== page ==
Search Engine Optimisation (SEO) is what can increase the likelihood of consumers finding your small business’s website via Google, and other major search engines.
If a potential customer is using a search engine to find what they need online, SEO will ensure that you appear in their search results.
Despite this, many small businesses remain unconvinced that investing in SEO is worth their time and money. However, the truth is that failure to integrate SEO into your marketing strategy is like surrendering both your existing and potential share of the market to your competitors.
As a small business accountant, our team are fully dedicated to working with small business owners, doing all we can to take their companies to the next level and realising potential they never knew existed.
As part of this effort, we have launched a new SEO coaching service for all small businesses to avail of. Our in-house expert will undertake in-depth research before delivering a bespoke strategy, carefully crafted to drive results for your business.
Get in touch to discuss our new service and the real value it can add to your business.
Plenty of smaller companies try to perform SEO work themselves, or outsource it to an inexpensive online agency.
While it is possible to perform successful SEO on your own, both of these approaches typically result in one or more failed attempts followed by the assumption that SEO doesn’t work, or isn’t worth it. In reality, quality SEO is one of the most profitable types of marketing you can invest in.
However, it’s important to understand that there is usually an upfront investment required for a high quality SEO strategy.
This investment can come in the form of time, if you’re attempting it on your own, or money if you’re working with a qualified agency, and it can take months to see your efforts pay off.
This is normal.
SEO is a long-term strategy, but you will see great results if it’s properly implemented from the start.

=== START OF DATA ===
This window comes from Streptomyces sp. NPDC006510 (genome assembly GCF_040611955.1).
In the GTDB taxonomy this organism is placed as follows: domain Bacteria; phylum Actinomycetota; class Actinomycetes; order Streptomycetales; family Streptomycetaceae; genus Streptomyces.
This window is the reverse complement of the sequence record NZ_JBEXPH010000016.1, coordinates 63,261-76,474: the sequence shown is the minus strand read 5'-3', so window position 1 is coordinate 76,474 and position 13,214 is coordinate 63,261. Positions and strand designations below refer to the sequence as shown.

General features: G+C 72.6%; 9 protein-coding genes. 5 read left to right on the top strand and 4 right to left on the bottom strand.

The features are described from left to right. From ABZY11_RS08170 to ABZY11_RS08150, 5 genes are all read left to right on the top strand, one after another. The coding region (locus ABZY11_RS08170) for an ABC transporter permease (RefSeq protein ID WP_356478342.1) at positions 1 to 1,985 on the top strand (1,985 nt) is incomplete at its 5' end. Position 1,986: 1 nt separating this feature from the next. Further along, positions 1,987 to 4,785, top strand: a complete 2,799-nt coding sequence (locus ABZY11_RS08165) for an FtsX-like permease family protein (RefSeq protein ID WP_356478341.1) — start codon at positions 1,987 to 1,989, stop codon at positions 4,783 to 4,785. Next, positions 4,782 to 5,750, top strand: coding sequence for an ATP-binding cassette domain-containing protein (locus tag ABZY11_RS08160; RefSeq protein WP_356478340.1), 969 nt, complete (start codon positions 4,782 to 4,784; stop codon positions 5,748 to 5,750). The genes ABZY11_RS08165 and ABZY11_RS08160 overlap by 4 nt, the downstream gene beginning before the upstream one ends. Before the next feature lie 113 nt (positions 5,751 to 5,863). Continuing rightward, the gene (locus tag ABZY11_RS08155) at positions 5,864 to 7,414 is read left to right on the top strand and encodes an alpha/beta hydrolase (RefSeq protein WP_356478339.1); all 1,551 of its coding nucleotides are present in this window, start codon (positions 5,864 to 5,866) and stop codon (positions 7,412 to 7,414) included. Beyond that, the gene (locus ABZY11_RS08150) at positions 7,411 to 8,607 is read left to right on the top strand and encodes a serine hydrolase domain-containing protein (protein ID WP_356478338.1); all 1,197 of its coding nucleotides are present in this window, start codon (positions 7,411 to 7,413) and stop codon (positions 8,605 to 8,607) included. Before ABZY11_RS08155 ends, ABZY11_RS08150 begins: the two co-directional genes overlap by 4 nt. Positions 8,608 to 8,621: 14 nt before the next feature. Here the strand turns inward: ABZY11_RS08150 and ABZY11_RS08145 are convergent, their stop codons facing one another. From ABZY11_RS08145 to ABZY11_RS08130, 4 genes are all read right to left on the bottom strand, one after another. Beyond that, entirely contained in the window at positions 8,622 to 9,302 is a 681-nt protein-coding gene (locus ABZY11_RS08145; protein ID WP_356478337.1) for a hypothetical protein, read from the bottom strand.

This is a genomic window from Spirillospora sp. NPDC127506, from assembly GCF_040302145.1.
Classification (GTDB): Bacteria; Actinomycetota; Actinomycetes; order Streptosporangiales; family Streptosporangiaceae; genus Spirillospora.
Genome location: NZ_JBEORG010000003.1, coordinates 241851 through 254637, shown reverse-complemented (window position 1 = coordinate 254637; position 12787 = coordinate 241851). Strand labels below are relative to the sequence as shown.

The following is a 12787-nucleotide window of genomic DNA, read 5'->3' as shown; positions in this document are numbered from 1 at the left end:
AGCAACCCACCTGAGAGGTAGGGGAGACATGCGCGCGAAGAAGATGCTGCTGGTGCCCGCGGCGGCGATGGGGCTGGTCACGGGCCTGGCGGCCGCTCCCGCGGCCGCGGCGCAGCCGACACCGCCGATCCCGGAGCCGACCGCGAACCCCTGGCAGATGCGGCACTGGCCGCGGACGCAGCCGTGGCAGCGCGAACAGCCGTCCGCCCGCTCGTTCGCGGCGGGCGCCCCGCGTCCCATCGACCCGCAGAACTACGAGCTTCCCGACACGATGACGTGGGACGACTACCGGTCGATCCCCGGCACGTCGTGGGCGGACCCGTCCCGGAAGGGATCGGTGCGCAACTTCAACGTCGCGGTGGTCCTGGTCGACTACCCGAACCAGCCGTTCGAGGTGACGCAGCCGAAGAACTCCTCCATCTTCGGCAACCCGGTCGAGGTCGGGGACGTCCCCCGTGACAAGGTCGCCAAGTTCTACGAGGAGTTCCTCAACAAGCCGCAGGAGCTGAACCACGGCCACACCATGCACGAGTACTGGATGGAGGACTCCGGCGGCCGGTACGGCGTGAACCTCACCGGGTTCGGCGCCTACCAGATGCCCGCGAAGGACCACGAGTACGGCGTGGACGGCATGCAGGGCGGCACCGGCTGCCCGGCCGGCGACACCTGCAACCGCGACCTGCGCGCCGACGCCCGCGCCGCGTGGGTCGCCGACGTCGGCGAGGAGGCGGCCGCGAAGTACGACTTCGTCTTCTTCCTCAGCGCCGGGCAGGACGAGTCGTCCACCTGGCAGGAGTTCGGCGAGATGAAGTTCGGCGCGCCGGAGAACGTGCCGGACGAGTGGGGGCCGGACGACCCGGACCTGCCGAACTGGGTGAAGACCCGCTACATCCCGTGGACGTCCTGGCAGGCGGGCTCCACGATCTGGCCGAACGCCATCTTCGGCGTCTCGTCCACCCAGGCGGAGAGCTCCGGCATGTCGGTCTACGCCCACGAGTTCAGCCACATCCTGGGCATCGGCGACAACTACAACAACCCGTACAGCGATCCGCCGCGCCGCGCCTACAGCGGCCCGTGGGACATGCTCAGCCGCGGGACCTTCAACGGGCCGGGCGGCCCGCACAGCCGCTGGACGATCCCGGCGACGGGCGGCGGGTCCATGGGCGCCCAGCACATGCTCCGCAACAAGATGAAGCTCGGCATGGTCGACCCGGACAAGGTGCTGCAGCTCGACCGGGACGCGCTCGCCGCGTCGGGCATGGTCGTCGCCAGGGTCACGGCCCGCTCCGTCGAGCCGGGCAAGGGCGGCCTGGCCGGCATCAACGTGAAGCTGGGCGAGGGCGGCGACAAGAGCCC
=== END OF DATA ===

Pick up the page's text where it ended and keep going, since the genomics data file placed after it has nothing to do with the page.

For good or for bad, the Internet is the future – and current – state of business.
Even in 2010, across 10.3 billion monthly Google searches, 78% of Internet users conducted product and service research online. That number has only risen over the past 8 years.
The Internet is nearly always the first stop in a consumer’s buying process, and SEO is one of the best ways for small businesses to achieve visibility online.
This is even more important as mobile use grows. It’s never been easier to quickly look up a certain product or service, and achieving high search engine rankings ensures you won’t be missing out on these potential customers as they look for the services you offer.
Let’s say you have a recording studio, for example. People are only going to search for a recording studio when they need one.
If your business is listed on the first page of search engines like Google, what you’re doing is making it easier for consumers to find what they’re already looking for.
In other words, SEO-driven leads are customers that have already expressed the intent of buying your product or service. This is the ideal demographic for small businesses.
You won’t have to waste your time on irrelevant leads, because a user’s intent is clearly demonstrated through his or her search queries.
Nearly all businesses today utilise SEO in their marketing strategies. This means two things.
First, not only are you missing out on potential leads if you don’t have an SEO strategy in place, but those same leads are going directly to your competitors.
Second, adopting a well-planned SEO strategy gives you the opportunity to earn valuable search engine rankings over competitors that are executing their SEO poorly.
This alone should be enough to convince you to get going with SEO.
If you know that your competitors are effectively attracting customers on a specific channel, why wouldn’t you take advantage of the same opportunity?
SEO is a dynamic process. What works well right now may change a day, a week, a month, or a year from now. The principles of SEO are altered whenever search engines adjust their algorithms.
The longer you’ve had a SEO strategy in place, and the more optimised your website is, the quicker and better you’ll be able to understand and respond to these algorithm changes.
When SEO is even more necessary 10 years from now than it currently is, you’ll be glad you put a solid strategy in place back in 2018.
Another result of the ongoing algorithm changes is exactly the opposite: Occasionally, opportunities to get a legitimate, fast increase in the search engine rankings will also appear.
The better your SEO strategy is when these opportunities appear, the more efficiently you’ll be able to adapt and take advantage of them.